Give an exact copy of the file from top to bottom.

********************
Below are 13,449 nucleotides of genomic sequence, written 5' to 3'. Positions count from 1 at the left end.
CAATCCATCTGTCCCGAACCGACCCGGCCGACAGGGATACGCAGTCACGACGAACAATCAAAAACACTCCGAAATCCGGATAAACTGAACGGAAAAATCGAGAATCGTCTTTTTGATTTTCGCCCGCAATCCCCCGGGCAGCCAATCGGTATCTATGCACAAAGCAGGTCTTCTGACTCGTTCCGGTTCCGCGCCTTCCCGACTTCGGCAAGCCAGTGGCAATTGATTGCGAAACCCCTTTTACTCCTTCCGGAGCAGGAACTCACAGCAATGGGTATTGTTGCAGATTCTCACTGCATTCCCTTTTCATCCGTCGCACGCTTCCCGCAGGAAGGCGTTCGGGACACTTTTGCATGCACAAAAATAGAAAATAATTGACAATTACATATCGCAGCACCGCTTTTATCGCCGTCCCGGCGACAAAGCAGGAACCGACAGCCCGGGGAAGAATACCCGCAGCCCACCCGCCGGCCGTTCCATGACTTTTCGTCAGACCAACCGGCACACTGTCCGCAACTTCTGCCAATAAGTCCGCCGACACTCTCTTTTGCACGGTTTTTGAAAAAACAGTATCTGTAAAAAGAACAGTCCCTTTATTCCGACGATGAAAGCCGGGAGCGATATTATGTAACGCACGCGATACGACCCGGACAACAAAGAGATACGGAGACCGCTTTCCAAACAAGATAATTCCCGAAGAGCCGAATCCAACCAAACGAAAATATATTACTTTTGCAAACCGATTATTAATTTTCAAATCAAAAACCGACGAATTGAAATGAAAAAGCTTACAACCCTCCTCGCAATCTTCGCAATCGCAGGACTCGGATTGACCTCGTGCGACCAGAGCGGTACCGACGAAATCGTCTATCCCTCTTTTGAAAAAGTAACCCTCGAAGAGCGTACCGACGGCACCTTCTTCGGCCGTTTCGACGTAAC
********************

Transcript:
Below are 13,449 nucleotides of genomic sequence, written 5' to 3'. Positions count from 1 at the left end.
CAATCCATCTGTCCCGAACCGACCCGGCCGACAGGGATACGCAGTCACGACGAACAATCAAAAACACTCCGAAATCCGGATAAACTGAACGGAAAAATCGAGAATCGTCTTTTTGATTTTCGCCCGCAATCCCCCGGGCAGCCAATCGGTATCTATGCACAAAGCAGGTCTTCTGACTCGTTCCGGTTCCGCGCCTTCCCGACTTCGGCAAGCCAGTGGCAATTGATTGCGAAACCCCTTTTACTCCTTCCGGAGCAGGAACTCACAGCAATGGGTATTGTTGCAGATTCTCACTGCATTCCCTTTTCATCCGTCGCACGCTTCCCGCAGGAAGGCGTTCGGGACACTTTTGCATGCACAAAAATAGAAAATAATTGACAATTACATATCGCAGCACCGCTTTTATCGCCGTCCCGGCGACAAAGCAGGAACCGACAGCCCGGGGAAGAATACCCGCAGCCCACCCGCCGGCCGTTCCATGACTTTTCGTCAGACCAACCGGCACACTGTCCGCAACTTCTGCCAATAAGTCCGCCGACACTCTCTTTTGCACGGTTTTTGAAAAAACAGTATCTGTAAAAAGAACAGTCCCTTTATTCCGACGATGAAAGCCGGGAGCGATATTATGTAACGCACGCGATACGACCCGGACAACAAAGAGATACGGAGACCGCTTTCCAAACAAGATAATTCCCGAAGAGCCGAATCCAACCAAACGAAAATATATTACTTTTGCAAACCGATTATTAATTTTCAAATCAAAAACCGACGAATTGAAATGAAAAAGCTTACAACCCTCCTCGCAATCTTCGCAATCGCAGGACTCGGATTGACCTCGTGCGACCAGAGCGGTACCGACGAAATCGTCTATCCCTCTTTTGAAAAAGTAACCCTCGAAGAGCGTACCGACGGCACCTTCTTCGGCCGTTTCGACGTAAC